NKBA Competition Winners become Design Study Guides

Author's portrait By Adrean Stephenson


Over the years I’ve had a number of opportunities to leverage Chief Architect’s tools for projects with our friends in the industry. Not only is it exciting to mix up my regular routine, but I always get the extra benefit of coming away with newfound understanding of needs and details in these specialty areas; this latest project was no exception.


The Goal: Create examples of Kitchen and Bath projects that can be used as references for those studying for the CKBD examination.

The National Kitchen & Bath Association (NKBA) offers 3 levels of professional certification, giving designers in the Kitchen and Bath world an opportunity to carry trusted credentials of their experience. The NKBA requires continuing education in order to maintain individual certification, ensuring that members continue to learn, grow, and excel in the field as the industry evolves.

Above and beyond certifications, members have the opportunity to show off their chops via the annual Design Competition, where there are 6 categories for entry and even more awards. Designers submit drawings, photos, and design statements for consideration. What better way to learn the ins and outs of kitchen and bath design than from the winners themselves?

We took the following 6 winning designs from the 2017 NKBA Design Competition and transformed them into a cohesive group, each with similar technical styling, so they could be used as reference documents for the NKBA’s certification program.

1st Place: Large Kitchen; Winner: Best Kitchen
Elma Gardner, CMKBD, CIDBy Design


1st Place: Medium Kitchen; Winner: Before & After Kitchen
Lauren Levant – Lauren Levant Interior


1st Place: Small Kitchen
Davida Rodriguez – Davida’s Kitchen and Tiles


1st Place: Powder Room
Lori CarrollLori Carroll Associates



2nd Place: Large Bath
Robin Rigby Fisher, CMKBD, CAPS – Robin Rigby Fisher Design


I used Chief Architect to re-draw (and in 1 case simply re-work) the designs and present them as 11×17 PDFs which follow the NKBA Guidelines for construction documents. A set of plans like this includes a Floor Plan, a Construction Plan, a Mechanical Plan, various Elevations, and 3D Perspectives. I also included photos of the finished spaces which the designers provided.

I’d like to say it was a snap to churn out the drafting work for these designs, but instead, I’ll admit there were some challenges. Primarily, I’m not as well versed in the NKBA’s Guidelines for dimensioning standards as I should be, even though I’ve earned my AKBD Certification. Let’s just say that I was a little rusty, and had actually never fully gone through the process of fleshing out some details that are required for a complete project set. Floor Plan Specifications were more than a little bit of a foreign concept, and the nuances of Mechanical Legend Notes, and Construction Plans in general had me scratching my head.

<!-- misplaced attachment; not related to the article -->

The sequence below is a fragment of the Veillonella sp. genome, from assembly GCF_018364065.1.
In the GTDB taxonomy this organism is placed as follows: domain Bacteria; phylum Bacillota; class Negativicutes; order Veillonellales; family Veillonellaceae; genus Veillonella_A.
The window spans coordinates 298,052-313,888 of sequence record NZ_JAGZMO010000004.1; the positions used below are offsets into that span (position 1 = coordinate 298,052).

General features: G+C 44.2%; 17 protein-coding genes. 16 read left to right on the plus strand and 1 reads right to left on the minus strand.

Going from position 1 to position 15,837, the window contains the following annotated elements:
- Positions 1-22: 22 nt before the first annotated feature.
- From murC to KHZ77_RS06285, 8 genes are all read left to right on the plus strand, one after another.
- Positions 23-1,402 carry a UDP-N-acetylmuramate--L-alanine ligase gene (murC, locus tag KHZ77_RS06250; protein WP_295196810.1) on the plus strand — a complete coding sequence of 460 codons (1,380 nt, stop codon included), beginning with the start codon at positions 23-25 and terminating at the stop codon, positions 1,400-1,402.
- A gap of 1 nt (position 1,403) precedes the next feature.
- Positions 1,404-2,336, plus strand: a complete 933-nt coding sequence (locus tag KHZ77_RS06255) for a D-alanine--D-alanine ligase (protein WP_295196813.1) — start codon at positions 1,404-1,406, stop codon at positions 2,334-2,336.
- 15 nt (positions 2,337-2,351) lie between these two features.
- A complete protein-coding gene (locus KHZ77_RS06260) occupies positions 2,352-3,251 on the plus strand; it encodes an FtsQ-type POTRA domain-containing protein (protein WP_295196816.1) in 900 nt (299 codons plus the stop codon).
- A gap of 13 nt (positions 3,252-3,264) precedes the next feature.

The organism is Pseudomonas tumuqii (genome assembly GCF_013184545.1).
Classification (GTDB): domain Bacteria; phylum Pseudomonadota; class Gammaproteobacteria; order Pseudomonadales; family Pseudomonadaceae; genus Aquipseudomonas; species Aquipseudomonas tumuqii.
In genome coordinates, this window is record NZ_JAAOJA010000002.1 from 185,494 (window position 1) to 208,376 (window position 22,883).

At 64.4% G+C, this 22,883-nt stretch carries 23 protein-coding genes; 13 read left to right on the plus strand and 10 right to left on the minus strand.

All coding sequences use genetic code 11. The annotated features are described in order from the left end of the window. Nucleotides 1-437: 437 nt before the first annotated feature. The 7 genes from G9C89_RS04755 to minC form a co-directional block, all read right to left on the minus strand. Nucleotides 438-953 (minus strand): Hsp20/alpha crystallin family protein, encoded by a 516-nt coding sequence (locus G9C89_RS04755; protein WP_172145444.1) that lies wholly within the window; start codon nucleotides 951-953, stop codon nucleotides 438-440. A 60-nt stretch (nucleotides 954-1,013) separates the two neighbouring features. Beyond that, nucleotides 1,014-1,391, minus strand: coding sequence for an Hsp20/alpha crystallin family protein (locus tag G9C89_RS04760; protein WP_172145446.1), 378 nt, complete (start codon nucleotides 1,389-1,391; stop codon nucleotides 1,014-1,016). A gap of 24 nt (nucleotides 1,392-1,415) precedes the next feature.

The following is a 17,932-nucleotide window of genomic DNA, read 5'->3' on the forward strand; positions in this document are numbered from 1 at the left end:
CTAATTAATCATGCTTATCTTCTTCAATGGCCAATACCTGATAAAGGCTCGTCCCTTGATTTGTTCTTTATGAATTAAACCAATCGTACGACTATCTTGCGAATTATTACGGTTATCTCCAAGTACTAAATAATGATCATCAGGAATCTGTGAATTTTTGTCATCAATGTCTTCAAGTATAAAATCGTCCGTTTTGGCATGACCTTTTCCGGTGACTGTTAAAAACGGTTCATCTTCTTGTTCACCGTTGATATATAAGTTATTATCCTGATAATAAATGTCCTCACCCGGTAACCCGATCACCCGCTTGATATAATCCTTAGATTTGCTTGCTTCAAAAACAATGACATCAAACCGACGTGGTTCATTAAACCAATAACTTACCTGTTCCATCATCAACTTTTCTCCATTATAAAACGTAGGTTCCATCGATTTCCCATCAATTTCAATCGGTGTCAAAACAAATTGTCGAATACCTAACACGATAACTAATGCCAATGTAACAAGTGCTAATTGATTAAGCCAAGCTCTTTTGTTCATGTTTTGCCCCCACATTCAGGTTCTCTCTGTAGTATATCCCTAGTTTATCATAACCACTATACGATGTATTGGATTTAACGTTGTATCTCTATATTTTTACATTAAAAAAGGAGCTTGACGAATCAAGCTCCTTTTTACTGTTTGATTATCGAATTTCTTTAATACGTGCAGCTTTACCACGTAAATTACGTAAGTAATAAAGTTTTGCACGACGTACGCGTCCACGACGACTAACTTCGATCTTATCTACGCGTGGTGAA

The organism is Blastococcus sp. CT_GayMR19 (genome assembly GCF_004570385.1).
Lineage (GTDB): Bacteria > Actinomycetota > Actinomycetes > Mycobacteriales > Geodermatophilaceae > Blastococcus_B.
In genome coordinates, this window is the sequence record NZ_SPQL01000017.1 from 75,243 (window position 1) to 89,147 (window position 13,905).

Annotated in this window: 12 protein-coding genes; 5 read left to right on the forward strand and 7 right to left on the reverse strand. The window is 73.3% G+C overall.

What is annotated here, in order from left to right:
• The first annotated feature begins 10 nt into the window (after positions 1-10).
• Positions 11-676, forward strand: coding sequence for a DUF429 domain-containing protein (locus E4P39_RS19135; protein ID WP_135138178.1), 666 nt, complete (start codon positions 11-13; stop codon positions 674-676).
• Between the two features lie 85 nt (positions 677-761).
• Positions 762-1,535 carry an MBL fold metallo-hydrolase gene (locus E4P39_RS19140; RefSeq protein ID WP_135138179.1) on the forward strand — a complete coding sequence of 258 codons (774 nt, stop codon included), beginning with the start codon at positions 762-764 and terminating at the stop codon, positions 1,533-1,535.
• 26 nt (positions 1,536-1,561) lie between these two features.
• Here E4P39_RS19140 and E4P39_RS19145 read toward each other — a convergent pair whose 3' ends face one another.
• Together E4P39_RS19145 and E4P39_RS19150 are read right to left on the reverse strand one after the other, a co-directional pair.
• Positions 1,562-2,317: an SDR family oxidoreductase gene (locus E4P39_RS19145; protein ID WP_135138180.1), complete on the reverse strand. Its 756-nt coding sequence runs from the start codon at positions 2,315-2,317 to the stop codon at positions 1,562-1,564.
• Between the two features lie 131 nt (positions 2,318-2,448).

Fortunately, help was never too far, as I had experts Judith A. Neary, CMKBD and Peter Albanese CKD, CBD (both professional designers and NKBA Trainers) in my corner, while Andrea Kucker of the NKBA kept us on point and in forward motion. We conspired over details through live Skype meetings and Dropbox file sharing. Judith graciously talked me through unfamiliar territory over the phone more than once.  She notes, “I have practiced both as a commercial and residential interior designer. I admit when I started to specialize in kitchens and baths I was very challenged to re-think how I detailed plans. This segment of the industry, due to the complexity of the kitchen or bath, does dimension and detail the projects a little differently than the architecture or design trades. Having a well-documented project with all the critical design details communicated in a consistent graphic format is critical to a successful outcome.”

Having a well-documented project with all the critical design details communicated in a consistent graphic format is critical to a successful outcome.



By the end, I had leveraged Chief Architect’s sharing of layer sets, defaults, and annotation sets to create a sturdy foundation for each design. I chose to use the software’s watercolor view, overlaid with graphite-grey sketched lines, to make renditions mimicking real-life scenes for the 3D Perspective views. Reproducing the cabinets, materials, and other details was a snap in Chief Architect; it’s always gratifying to know you have the freedom to make minor adjustments, setting everything “just so,” even as you wrap up your project.

Doing this work is fun and challenging, and has also helped me solidify my own understanding of the Guidelines and why they are important. Aside from the work involved, the opportunity to learn and gain insight from professional designers is pretty invaluable. I can understand why so many creative and driven people are drawn (yep, I said it) to Kitchen and Bath design. With the opportunity to imagine beautiful and functional spaces, leverage technical skills, use exceptional tools and resources, and surround yourself with talented colleagues it is certainly appealing.


When will you start studying?


Along with the final PDF for this Study Guide, we have shared some more resources for taking the CKBD Certification Exam on the NKBA page of our site. Watch the Exam Video Series to learn about taking the test using Chief Architect Software, and download templates and other plan examples.

Read other posts from Adrean.

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